Just like in the world beyond the mists, life here is hard and troubled and full of questions with no apparent or easy answers. Inhabitants are seldom who or what they seem, and this goes for the disturbingly sentient fauna and flora of the island too who, after all, were surely there before the people came…
And people do keep on ‘washing up’ on the shores of this little hidden isle – just in the same way that world-weary travellers often wash up eventually in a place where our previously held concepts, beliefs, morals, values and so-called truth and virtue and sanity all seem to slide away or stop making sense in the face of incontrovertible evidence that ‘everything is not the way we were told it was.’
The island’s ‘spiritual leader’ seems to embody this place of juxtaposition; on the one hand he is set up as an earthly ‘all-father’ ( being head of the island’s orphanage) … on the other he lacks the ability or will to actually do anything useful to help solve the enormous problems facing his ‘flock’ (other than his default go-to plan of human sacrifice… which is a little disturbing) He calls himself a Reverend… but exactly which religion he is devoted to is a little hazy and the fact that he seems to perform a lot of his devotions in secret, on an island populated by demons, is… curious to say the least. Still, he definitely doesn’t like witches… or does he? You can read more about him here.
Another person who beautifully personifies this ‘crisis’ point is Mrs Beaten, and her regular blog posts are a treat to follow as she flies into one flap after another over the behaviour, depravity and dress sense of her fellow islanders… yet she is obviously far from innocent herself and her very-near-slips every now and then betray an interesting past and a complexity of urges and issues which are all actually possibly very nearly normal if only she hadn’t suppressed them for so long. (On the other hand she could be a multiple murderess with amnesia… only time will tell, but in the meantime, she is definitely judging us all. )
Leaving aside the onion skin layers which parody, lament and poke fun at the condition of the human soul as it flounders in a sea of religious and moral rhetoric and contradiction, Hopeless, Maine is an island full of its own folk lore, magic and elusive myth.
From spoon walkers to night potatoes, there are magical creatures aplenty ; some are native only to the island, some are more readily recognisable from the outer-world and, as such, some are perhaps the monsters and internal demons the islanders have brought with them?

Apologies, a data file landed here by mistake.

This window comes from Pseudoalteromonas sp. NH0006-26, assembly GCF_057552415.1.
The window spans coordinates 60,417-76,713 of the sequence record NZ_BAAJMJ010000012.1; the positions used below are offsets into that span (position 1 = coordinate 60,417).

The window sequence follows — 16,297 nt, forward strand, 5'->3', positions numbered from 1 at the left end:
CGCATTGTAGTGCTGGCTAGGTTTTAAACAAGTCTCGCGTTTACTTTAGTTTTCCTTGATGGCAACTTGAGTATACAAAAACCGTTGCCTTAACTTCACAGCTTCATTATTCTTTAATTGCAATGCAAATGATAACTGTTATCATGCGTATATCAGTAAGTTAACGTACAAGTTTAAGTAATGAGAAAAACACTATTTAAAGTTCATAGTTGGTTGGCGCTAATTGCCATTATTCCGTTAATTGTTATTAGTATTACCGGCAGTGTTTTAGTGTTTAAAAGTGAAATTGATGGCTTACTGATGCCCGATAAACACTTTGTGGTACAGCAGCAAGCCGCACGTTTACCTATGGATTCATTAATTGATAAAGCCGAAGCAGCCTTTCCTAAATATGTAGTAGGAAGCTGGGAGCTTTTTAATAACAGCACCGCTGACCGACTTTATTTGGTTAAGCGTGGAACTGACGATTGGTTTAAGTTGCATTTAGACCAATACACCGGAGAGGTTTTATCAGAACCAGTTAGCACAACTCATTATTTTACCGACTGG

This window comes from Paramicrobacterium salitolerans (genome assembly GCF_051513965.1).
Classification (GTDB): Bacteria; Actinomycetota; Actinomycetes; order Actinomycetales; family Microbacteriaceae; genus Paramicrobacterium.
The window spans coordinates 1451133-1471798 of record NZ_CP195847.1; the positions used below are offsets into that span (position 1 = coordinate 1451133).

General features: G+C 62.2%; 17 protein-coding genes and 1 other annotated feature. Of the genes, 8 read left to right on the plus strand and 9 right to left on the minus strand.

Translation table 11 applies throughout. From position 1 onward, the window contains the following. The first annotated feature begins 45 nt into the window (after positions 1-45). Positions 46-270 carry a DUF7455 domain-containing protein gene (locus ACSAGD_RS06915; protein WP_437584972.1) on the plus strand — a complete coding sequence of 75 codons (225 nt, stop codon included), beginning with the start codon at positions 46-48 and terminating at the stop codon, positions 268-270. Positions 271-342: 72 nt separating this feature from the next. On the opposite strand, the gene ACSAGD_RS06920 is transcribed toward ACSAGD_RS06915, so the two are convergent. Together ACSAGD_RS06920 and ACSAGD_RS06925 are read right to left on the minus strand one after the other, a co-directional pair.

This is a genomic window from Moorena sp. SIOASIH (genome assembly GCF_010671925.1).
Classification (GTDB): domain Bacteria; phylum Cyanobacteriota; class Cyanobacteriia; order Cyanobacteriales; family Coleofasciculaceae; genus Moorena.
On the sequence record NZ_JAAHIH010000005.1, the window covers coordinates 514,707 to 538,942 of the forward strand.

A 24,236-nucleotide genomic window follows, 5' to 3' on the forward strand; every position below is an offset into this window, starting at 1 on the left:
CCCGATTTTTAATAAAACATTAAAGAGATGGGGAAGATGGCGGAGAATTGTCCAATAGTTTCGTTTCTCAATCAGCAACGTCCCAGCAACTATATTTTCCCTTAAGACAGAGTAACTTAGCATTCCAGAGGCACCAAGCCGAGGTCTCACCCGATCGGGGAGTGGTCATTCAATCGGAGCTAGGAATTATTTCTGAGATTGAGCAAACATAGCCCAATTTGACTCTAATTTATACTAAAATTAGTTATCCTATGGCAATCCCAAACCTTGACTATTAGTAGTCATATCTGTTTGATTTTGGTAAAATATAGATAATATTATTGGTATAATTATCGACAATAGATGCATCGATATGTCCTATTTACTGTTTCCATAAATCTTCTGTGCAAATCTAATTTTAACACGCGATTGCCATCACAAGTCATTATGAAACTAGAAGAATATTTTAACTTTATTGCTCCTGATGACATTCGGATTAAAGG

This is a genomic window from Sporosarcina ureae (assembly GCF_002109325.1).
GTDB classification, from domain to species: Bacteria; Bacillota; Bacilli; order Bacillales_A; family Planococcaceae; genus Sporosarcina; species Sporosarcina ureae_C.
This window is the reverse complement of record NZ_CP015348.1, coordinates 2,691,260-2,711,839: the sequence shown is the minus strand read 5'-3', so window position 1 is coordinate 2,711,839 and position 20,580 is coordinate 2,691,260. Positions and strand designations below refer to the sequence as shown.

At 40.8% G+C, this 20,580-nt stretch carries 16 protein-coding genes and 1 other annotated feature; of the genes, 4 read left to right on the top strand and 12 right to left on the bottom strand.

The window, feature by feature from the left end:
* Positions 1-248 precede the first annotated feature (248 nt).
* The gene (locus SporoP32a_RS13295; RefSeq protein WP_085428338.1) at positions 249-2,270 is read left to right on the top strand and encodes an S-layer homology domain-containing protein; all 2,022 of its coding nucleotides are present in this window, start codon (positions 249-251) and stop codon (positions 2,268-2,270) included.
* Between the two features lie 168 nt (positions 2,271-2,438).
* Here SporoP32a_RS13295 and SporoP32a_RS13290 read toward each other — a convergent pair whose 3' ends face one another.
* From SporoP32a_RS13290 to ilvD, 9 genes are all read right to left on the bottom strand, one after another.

Not much here is edible, not much here sustains the flesh and while that is reminiscent of tales of ‘Fair Elf Land’ where the very air is all that’s needed to sustain life, on Hopeless the air seems to vampirically drain away the will to live – a sort of anti-fairyland perhaps?
There are spiritual entities on the island too. Voices are heard. Eyes appear in the mists. Certainly there are demons and certainly there are those who… associate with them… does this constitute a religion of sorts? A spiritual path through the confusing fog? Are these the Hopeless Gods and do their ways spell salvation for the community of Hopeless? Or should we all be pushing away the voices in the dark that whisper insistently what ‘needs to be done’? Is our new best friend only after our soul after all?
As a series, I have already mentioned that Hopeless poses far more questions about culture and society than it answers, as that is one of the many things I love about it. But there is an ironic thread which runs like red wool through its narrative – I say ironic because that thread is Hope.
Salamandra and Owen are not starry-eyed, lovey-dovey heroes who skip about telling everyone to Hope their way out of their problems like some sickening Disney movie… but through their tenacity, their faith in themselves, their honest endeavours to ‘keep pushing’, they personify Hope whether they mean to or are aware of it or not.
Even by the end of the first volume, I had faith that Sal and Owen would prevail – even if the island itself had to sink into the sea for them to do so – they just carry inside them that punk verve, that subversive spark that glows in the heart of the Mythpunk genre and lights the way for change to slip in through the back door and storm the building.
If you like the sound of the Hopeless Maine series you can find it here: